By Cliff Corcoran

The most significant head-to-head matchup in Major League Baseball this week, and quite possibly for the remainder of the regular season, is taking place not in Los Angeles or Baltimore. It's in Seattle, where the slumping Blue Jays are attempting to hold off a Mariners team that thrust itself back into the American League Wild Card picture last week.

Monday's game, a 3-2 Jays win, put a significant dent in Seattle's chances of catching up, but it was thrilling, playoff-quality baseball, nonetheless. With Safeco Field packed with Blue Jays fans who had flooded across the border, Toronto got out to an early 3-0 lead on Taijuan Walker thanks to a two-out, two-run home run by Edwin Encarnacion in the top of the third and a leadoff double by Troy Tulowitzki that came around to score in the fourth. Jays starter Marco Estrada, who had struggled in his previous three starts, held Seattle hitless through six innings, thanks in large part to the spectacular play of Kevin Pillar in center field, before Robinson Cano broke a personal 0-for-13 slump with a leadoff single in the seventh. Seattle bounced Estrada and loaded the bases with two outs in the eighth, but Cano lined out against Blue Jays closer Roberto Osuna to end the threat. Then, in the bottom of the ninth, with Seattle down to its last strike, Leonys Martin hit a two-run home run to bring the Mariners within one only for Osuna to strike out rookie Ben Gamel to end the game.

That outcome pulled the Jays even with the Orioles and dropped Seattle three games behind that duo and into a tie with the Astros, who beat the A's 4-2. Entering Tuesday's action, both the Tigers, who have one fewer loss than Houston and Seattle, and the Astros have a better chance of stealing a Wild Card berth, per Baseball Prospectus's odds. But neither of those teams have any games remaining against either of the teams they are chasing. The Mariners, however, will host Toronto two more times this week, with Hisashi Iwakuma taking on J.A. Happ Tuesday night and Felix Hernandez facing Aaron Sanchez -- both pitchers coming off poor outings and Sanchez pitching on nine day's rest -- in the series finale Wednesday afternoon.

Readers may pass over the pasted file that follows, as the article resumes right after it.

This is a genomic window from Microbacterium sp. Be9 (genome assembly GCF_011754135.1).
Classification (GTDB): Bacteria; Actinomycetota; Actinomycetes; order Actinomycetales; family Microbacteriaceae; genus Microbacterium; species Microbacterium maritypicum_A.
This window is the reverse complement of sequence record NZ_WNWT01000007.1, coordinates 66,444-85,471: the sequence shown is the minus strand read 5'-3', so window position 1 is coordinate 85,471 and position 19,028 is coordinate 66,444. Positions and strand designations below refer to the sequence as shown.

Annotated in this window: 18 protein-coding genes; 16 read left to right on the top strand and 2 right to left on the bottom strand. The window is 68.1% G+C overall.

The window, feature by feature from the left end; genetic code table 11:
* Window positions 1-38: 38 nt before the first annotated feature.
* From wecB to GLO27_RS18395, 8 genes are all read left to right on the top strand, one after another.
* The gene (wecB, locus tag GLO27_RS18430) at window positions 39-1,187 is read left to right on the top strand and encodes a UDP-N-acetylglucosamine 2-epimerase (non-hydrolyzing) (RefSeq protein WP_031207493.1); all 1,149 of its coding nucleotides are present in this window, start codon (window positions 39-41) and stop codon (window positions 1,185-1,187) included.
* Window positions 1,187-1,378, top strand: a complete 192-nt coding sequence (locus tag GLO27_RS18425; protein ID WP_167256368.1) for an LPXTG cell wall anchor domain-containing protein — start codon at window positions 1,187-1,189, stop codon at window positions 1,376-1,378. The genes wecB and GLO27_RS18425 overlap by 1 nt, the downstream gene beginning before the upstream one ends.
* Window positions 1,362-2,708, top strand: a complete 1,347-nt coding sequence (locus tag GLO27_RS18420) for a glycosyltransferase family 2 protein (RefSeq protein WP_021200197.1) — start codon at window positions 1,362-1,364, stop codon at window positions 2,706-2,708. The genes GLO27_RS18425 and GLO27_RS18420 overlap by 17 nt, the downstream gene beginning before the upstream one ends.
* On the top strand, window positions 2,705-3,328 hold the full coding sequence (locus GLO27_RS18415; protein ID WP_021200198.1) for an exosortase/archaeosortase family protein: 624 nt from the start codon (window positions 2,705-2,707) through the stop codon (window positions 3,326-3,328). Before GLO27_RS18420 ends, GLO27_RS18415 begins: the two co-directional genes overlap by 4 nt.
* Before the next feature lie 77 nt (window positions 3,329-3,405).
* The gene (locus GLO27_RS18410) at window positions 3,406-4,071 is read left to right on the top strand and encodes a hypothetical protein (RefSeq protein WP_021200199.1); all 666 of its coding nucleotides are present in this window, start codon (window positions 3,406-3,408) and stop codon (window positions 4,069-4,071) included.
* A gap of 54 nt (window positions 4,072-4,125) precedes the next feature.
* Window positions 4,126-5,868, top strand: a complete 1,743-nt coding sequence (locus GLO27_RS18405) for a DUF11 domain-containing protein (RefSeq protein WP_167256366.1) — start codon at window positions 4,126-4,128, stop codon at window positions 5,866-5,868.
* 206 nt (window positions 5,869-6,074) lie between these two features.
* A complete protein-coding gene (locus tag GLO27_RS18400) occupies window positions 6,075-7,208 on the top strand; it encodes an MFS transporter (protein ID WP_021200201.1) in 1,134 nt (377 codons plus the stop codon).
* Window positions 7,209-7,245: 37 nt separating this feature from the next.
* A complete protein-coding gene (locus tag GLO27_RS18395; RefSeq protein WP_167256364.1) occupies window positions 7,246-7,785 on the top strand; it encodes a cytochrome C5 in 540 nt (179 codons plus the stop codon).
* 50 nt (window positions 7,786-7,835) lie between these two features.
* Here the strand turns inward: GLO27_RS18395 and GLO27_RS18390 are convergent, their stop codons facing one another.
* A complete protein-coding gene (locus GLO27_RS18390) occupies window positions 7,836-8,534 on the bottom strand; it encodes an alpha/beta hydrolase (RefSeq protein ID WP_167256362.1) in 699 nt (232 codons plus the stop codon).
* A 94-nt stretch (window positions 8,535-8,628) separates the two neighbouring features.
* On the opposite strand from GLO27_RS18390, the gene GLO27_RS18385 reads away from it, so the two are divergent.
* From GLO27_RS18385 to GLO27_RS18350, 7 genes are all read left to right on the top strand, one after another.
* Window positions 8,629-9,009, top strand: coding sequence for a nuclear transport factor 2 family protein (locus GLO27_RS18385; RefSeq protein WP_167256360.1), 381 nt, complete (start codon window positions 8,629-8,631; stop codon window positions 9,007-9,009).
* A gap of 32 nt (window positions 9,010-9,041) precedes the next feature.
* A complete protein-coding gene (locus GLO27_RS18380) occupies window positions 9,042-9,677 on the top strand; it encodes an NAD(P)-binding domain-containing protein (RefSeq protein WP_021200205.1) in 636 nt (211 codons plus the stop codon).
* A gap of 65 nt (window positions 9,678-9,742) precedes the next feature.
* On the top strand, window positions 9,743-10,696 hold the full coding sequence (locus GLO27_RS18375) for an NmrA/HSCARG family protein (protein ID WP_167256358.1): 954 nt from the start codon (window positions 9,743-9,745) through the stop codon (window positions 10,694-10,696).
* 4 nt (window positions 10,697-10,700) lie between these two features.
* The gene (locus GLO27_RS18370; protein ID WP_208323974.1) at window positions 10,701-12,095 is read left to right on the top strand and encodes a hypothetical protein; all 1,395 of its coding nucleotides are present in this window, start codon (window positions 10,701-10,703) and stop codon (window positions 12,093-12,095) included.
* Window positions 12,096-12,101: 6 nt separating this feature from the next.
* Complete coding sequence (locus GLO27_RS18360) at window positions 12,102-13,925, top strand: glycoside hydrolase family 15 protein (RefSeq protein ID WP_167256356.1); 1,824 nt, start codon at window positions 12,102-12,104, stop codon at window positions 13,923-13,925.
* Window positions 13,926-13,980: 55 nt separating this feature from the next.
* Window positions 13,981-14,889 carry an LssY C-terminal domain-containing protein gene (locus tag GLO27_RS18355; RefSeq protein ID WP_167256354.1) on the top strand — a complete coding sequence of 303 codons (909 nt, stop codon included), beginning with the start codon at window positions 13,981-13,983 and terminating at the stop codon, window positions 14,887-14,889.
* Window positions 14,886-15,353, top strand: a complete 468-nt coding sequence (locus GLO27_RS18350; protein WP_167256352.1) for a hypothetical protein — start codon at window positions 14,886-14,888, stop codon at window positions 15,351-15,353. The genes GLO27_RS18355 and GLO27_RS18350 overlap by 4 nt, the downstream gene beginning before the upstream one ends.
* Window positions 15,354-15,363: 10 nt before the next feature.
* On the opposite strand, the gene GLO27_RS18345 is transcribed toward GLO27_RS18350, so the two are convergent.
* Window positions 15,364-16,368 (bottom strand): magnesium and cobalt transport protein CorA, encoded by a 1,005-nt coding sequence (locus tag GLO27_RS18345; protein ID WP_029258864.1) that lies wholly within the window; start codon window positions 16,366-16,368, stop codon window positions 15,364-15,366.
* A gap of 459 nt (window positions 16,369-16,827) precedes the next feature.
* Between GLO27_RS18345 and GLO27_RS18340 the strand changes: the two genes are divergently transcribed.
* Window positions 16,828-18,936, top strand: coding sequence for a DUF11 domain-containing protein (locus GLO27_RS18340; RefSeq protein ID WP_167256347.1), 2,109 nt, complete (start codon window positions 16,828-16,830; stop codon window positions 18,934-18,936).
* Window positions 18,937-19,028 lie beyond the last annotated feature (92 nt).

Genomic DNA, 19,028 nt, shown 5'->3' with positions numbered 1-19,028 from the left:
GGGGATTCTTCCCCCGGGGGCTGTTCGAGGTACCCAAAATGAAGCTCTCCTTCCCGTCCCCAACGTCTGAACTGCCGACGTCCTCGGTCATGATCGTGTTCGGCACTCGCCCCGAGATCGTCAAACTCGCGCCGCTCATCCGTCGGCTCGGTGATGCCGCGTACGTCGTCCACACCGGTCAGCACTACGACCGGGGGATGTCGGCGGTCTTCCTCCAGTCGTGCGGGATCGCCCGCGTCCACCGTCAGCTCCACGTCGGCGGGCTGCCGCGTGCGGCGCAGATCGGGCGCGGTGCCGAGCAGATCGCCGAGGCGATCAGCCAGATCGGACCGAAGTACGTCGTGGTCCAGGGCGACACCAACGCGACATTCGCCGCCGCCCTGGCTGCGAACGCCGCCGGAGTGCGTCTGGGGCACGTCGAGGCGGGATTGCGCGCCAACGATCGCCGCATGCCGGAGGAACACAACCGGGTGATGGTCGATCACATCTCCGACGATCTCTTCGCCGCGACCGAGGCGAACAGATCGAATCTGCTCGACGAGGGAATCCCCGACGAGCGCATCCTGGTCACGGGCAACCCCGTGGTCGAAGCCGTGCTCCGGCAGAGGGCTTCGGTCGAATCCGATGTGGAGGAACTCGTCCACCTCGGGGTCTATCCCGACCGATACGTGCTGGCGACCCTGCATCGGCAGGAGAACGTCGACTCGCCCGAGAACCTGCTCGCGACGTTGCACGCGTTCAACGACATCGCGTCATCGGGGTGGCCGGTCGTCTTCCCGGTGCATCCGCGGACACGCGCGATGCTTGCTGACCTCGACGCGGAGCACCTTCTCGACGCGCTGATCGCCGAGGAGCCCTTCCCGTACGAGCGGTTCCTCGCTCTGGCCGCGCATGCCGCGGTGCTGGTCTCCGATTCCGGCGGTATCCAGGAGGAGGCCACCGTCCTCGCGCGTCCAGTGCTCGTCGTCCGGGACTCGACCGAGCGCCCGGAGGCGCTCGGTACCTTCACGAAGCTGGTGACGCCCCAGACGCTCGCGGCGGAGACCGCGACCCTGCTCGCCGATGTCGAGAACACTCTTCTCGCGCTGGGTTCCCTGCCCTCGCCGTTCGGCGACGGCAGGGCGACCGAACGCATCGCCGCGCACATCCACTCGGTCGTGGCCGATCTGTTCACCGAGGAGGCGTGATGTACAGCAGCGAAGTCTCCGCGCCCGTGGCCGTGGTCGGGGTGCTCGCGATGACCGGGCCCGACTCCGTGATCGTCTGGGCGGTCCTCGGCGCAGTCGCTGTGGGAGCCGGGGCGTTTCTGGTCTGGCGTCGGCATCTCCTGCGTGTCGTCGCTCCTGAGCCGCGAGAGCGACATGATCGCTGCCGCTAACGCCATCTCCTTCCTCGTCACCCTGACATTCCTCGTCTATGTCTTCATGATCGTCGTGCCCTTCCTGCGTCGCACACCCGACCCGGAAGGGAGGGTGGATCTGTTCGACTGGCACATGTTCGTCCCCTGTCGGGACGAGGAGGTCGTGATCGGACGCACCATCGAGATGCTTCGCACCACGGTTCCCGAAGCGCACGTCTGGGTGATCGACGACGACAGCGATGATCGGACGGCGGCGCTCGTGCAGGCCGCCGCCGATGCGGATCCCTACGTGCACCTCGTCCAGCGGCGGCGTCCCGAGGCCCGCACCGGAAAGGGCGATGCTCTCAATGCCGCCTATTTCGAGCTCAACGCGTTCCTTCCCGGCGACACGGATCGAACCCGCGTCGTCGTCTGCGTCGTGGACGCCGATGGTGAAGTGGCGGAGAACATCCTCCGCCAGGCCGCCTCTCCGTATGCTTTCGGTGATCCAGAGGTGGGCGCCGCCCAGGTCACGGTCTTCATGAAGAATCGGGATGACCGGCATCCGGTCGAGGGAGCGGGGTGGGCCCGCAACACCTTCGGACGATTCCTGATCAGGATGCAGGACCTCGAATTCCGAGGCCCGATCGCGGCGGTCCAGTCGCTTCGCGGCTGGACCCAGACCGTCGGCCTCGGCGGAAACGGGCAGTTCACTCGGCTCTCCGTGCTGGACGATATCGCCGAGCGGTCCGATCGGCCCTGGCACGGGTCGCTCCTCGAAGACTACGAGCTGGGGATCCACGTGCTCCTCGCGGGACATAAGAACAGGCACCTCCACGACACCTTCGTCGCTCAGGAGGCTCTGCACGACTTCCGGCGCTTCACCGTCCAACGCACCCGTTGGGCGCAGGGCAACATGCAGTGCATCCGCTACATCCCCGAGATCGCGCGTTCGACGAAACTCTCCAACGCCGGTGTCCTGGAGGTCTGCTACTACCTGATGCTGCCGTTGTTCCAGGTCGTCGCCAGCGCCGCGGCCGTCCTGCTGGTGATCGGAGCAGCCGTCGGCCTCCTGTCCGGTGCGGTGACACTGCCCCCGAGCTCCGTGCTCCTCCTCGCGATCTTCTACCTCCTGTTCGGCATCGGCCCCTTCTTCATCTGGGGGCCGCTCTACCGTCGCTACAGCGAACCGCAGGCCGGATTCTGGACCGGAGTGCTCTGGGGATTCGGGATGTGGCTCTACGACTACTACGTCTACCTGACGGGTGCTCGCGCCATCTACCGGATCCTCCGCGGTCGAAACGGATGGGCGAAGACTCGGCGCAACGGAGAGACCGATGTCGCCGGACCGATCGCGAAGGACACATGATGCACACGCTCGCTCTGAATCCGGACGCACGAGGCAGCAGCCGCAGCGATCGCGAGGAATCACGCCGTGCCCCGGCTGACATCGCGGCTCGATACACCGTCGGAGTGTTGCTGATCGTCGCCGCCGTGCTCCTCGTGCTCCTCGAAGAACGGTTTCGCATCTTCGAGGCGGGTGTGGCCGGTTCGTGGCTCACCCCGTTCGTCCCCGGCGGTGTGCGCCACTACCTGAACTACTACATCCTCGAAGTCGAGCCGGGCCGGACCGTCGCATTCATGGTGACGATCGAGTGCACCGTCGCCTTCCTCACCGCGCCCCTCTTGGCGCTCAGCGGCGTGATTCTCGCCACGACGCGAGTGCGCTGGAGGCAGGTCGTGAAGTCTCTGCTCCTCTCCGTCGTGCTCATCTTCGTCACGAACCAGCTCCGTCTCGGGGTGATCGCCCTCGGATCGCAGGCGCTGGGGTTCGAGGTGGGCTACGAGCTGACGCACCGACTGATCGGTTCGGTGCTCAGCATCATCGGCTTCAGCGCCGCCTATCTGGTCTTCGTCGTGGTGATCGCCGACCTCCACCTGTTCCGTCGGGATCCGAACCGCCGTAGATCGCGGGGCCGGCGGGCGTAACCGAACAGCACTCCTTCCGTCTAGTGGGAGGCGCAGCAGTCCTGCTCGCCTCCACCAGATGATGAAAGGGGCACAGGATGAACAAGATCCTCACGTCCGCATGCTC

Pitching is what has thrust the Mariners back into this race. After a 10-7 loss to Texas on Sept. 6, Seattle was six games out of the second Wild Card spot. However, they won their next eight games, averaging just 2.4 runs allowed per game over that span. Their bullpen, which contributed 3 2/3 scoreless innings Monday night, has posted a 1.35 ERA over that span, second only to the Red Sox relief corps over the past 13 days.

The onus is now on Seattle's offense, which has scored more than two runs just once in their last five contests. Cano is a key figure there, as his slump extends beyond that 0-for-13 he snapped Monday night. Over his past 11 games, Cano has gone 6-for-43 (.140) with just one extra-base hit. Nori Aoki (14-for-38, .368, since reclaiming his starting job in left field) and Seth Smith (11-for-35, .314, with four home runs over the Mariners' last dozen games) have been getting the job done in the top two spots in the lineup, but Cano, who hits third, has not been following up.